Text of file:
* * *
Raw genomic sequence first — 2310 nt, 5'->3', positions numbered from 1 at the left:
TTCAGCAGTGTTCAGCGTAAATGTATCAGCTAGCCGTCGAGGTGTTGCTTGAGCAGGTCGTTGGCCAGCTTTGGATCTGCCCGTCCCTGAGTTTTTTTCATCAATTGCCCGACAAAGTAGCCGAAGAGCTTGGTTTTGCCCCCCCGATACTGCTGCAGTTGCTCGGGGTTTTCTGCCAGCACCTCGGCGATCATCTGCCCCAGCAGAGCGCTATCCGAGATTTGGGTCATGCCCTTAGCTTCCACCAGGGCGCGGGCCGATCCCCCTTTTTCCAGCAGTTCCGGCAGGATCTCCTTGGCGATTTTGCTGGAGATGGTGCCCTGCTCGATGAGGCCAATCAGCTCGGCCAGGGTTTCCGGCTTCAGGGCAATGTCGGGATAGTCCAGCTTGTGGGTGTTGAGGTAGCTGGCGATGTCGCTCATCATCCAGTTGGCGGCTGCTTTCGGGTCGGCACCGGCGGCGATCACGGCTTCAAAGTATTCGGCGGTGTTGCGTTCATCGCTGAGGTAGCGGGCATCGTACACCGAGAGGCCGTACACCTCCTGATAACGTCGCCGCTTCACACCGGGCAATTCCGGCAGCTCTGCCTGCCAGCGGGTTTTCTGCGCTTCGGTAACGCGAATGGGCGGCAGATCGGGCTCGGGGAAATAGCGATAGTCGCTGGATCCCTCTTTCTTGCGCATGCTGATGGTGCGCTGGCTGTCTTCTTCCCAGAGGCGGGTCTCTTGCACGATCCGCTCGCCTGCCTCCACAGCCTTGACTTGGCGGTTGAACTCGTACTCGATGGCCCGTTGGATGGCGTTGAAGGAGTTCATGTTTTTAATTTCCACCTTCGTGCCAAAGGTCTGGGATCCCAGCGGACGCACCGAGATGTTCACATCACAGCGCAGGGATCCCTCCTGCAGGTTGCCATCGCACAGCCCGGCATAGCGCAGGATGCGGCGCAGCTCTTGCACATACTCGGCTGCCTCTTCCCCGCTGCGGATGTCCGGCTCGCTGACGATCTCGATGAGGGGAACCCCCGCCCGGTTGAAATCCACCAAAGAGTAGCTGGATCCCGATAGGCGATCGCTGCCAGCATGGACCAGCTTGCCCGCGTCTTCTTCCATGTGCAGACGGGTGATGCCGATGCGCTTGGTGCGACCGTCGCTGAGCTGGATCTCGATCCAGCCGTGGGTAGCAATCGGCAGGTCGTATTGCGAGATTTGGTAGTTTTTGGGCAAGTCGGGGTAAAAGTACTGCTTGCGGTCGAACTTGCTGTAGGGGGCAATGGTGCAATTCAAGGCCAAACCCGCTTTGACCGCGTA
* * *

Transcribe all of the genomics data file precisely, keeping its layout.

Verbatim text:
Raw genomic sequence first — 2310 nt, 5'->3', positions numbered from 1 at the left:
TTCAGCAGTGTTCAGCGTAAATGTATCAGCTAGCCGTCGAGGTGTTGCTTGAGCAGGTCGTTGGCCAGCTTTGGATCTGCCCGTCCCTGAGTTTTTTTCATCAATTGCCCGACAAAGTAGCCGAAGAGCTTGGTTTTGCCCCCCCGATACTGCTGCAGTTGCTCGGGGTTTTCTGCCAGCACCTCGGCGATCATCTGCCCCAGCAGAGCGCTATCCGAGATTTGGGTCATGCCCTTAGCTTCCACCAGGGCGCGGGCCGATCCCCCTTTTTCCAGCAGTTCCGGCAGGATCTCCTTGGCGATTTTGCTGGAGATGGTGCCCTGCTCGATGAGGCCAATCAGCTCGGCCAGGGTTTCCGGCTTCAGGGCAATGTCGGGATAGTCCAGCTTGTGGGTGTTGAGGTAGCTGGCGATGTCGCTCATCATCCAGTTGGCGGCTGCTTTCGGGTCGGCACCGGCGGCGATCACGGCTTCAAAGTATTCGGCGGTGTTGCGTTCATCGCTGAGGTAGCGGGCATCGTACACCGAGAGGCCGTACACCTCCTGATAACGTCGCCGCTTCACACCGGGCAATTCCGGCAGCTCTGCCTGCCAGCGGGTTTTCTGCGCTTCGGTAACGCGAATGGGCGGCAGATCGGGCTCGGGGAAATAGCGATAGTCGCTGGATCCCTCTTTCTTGCGCATGCTGATGGTGCGCTGGCTGTCTTCTTCCCAGAGGCGGGTCTCTTGCACGATCCGCTCGCCTGCCTCCACAGCCTTGACTTGGCGGTTGAACTCGTACTCGATGGCCCGTTGGATGGCGTTGAAGGAGTTCATGTTTTTAATTTCCACCTTCGTGCCAAAGGTCTGGGATCCCAGCGGACGCACCGAGATGTTCACATCACAGCGCAGGGATCCCTCCTGCAGGTTGCCATCGCACAGCCCGGCATAGCGCAGGATGCGGCGCAGCTCTTGCACATACTCGGCTGCCTCTTCCCCGCTGCGGATGTCCGGCTCGCTGACGATCTCGATGAGGGGAACCCCCGCCCGGTTGAAATCCACCAAAGAGTAGCTGGATCCCGATAGGCGATCGCTGCCAGCATGGACCAGCTTGCCCGCGTCTTCTTCCATGTGCAGACGGGTGATGCCGATGCGCTTGGTGCGACCGTCGCTGAGCTGGATCTCGATCCAGCCGTGGGTAGCAATCGGCAGGTCGTATTGCGAGATTTGGTAGTTTTTGGGCAAGTCGGGGTAAAAGTACTGCTTGCGGTCGAACTTGCTGTAGGGGGCAATGGTGCAATTCAAGGCCAAACCCGCTTTGACCGCGTA